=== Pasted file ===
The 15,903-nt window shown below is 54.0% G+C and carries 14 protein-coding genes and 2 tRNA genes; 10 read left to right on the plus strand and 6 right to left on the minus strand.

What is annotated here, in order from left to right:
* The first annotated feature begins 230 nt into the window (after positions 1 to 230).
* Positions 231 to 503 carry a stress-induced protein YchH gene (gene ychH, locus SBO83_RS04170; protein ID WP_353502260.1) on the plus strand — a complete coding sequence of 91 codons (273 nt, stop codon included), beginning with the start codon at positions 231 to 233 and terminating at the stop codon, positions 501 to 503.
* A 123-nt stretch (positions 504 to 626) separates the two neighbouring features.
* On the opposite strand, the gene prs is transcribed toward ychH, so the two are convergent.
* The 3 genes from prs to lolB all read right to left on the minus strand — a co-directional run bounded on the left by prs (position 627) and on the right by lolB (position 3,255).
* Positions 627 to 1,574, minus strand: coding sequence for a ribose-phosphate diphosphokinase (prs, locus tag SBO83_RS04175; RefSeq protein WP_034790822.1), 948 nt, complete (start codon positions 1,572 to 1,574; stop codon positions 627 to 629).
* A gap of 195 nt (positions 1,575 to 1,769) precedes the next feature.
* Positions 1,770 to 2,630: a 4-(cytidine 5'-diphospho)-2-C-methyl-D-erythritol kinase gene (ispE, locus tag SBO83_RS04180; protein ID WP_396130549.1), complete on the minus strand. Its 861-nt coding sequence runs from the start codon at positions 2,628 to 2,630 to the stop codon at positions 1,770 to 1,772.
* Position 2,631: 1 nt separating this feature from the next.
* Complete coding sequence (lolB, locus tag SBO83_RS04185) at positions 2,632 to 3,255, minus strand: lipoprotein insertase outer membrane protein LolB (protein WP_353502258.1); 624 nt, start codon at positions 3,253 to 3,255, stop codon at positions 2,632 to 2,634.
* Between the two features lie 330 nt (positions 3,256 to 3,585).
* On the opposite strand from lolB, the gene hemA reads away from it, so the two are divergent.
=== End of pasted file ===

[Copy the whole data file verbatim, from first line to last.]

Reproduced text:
The 15,903-nt window shown below is 54.0% G+C and carries 14 protein-coding genes and 2 tRNA genes; 10 read left to right on the plus strand and 6 right to left on the minus strand.

What is annotated here, in order from left to right:
* The first annotated feature begins 230 nt into the window (after positions 1 to 230).
* Positions 231 to 503 carry a stress-induced protein YchH gene (gene ychH, locus SBO83_RS04170; protein ID WP_353502260.1) on the plus strand — a complete coding sequence of 91 codons (273 nt, stop codon included), beginning with the start codon at positions 231 to 233 and terminating at the stop codon, positions 501 to 503.
* A 123-nt stretch (positions 504 to 626) separates the two neighbouring features.
* On the opposite strand, the gene prs is transcribed toward ychH, so the two are convergent.
* The 3 genes from prs to lolB all read right to left on the minus strand — a co-directional run bounded on the left by prs (position 627) and on the right by lolB (position 3,255).
* Positions 627 to 1,574, minus strand: coding sequence for a ribose-phosphate diphosphokinase (prs, locus tag SBO83_RS04175; RefSeq protein WP_034790822.1), 948 nt, complete (start codon positions 1,572 to 1,574; stop codon positions 627 to 629).
* A gap of 195 nt (positions 1,575 to 1,769) precedes the next feature.
* Positions 1,770 to 2,630: a 4-(cytidine 5'-diphospho)-2-C-methyl-D-erythritol kinase gene (ispE, locus tag SBO83_RS04180; protein ID WP_396130549.1), complete on the minus strand. Its 861-nt coding sequence runs from the start codon at positions 2,628 to 2,630 to the stop codon at positions 1,770 to 1,772.
* Position 2,631: 1 nt separating this feature from the next.
* Complete coding sequence (lolB, locus tag SBO83_RS04185) at positions 2,632 to 3,255, minus strand: lipoprotein insertase outer membrane protein LolB (protein WP_353502258.1); 624 nt, start codon at positions 3,253 to 3,255, stop codon at positions 2,632 to 2,634.
* Between the two features lie 330 nt (positions 3,256 to 3,585).
* On the opposite strand from lolB, the gene hemA reads away from it, so the two are divergent.